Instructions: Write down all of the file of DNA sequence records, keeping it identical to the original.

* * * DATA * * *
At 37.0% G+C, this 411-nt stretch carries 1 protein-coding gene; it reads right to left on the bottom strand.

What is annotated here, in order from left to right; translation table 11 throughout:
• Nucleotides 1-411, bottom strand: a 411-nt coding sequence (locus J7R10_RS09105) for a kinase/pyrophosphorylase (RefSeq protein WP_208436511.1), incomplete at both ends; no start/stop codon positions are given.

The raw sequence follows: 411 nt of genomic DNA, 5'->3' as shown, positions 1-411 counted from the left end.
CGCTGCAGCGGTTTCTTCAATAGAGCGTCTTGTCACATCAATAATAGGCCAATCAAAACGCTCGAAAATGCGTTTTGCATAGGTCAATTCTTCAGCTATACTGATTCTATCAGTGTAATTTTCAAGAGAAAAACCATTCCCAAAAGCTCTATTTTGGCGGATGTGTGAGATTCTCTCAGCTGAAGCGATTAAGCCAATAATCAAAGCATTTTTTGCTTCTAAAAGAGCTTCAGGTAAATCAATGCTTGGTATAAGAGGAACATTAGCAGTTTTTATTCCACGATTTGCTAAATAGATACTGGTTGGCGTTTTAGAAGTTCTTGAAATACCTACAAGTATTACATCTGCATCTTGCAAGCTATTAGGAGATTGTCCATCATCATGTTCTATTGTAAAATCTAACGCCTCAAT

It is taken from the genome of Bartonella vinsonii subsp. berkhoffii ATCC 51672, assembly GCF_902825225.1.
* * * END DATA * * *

At 37.0% G+C, this 411-nt stretch carries 1 protein-coding gene; it reads right to left on the bottom strand.

What is annotated here, in order from left to right; translation table 11 throughout:
• Nucleotides 1-411, bottom strand: a 411-nt coding sequence (locus J7R10_RS09105) for a kinase/pyrophosphorylase (RefSeq protein WP_208436511.1), incomplete at both ends; no start/stop codon positions are given.

The raw sequence follows: 411 nt of genomic DNA, 5'->3' as shown, positions 1-411 counted from the left end.
CGCTGCAGCGGTTTCTTCAATAGAGCGTCTTGTCACATCAATAATAGGCCAATCAAAACGCTCGAAAATGCGTTTTGCATAGGTCAATTCTTCAGCTATACTGATTCTATCAGTGTAATTTTCAAGAGAAAAACCATTCCCAAAAGCTCTATTTTGGCGGATGTGTGAGATTCTCTCAGCTGAAGCGATTAAGCCAATAATCAAAGCATTTTTTGCTTCTAAAAGAGCTTCAGGTAAATCAATGCTTGGTATAAGAGGAACATTAGCAGTTTTTATTCCACGATTTGCTAAATAGATACTGGTTGGCGTTTTAGAAGTTCTTGAAATACCTACAAGTATTACATCTGCATCTTGCAAGCTATTAGGAGATTGTCCATCATCATGTTCTATTGTAAAATCTAACGCCTCAAT

It is taken from the genome of Bartonella vinsonii subsp. berkhoffii ATCC 51672, assembly GCF_902825225.1.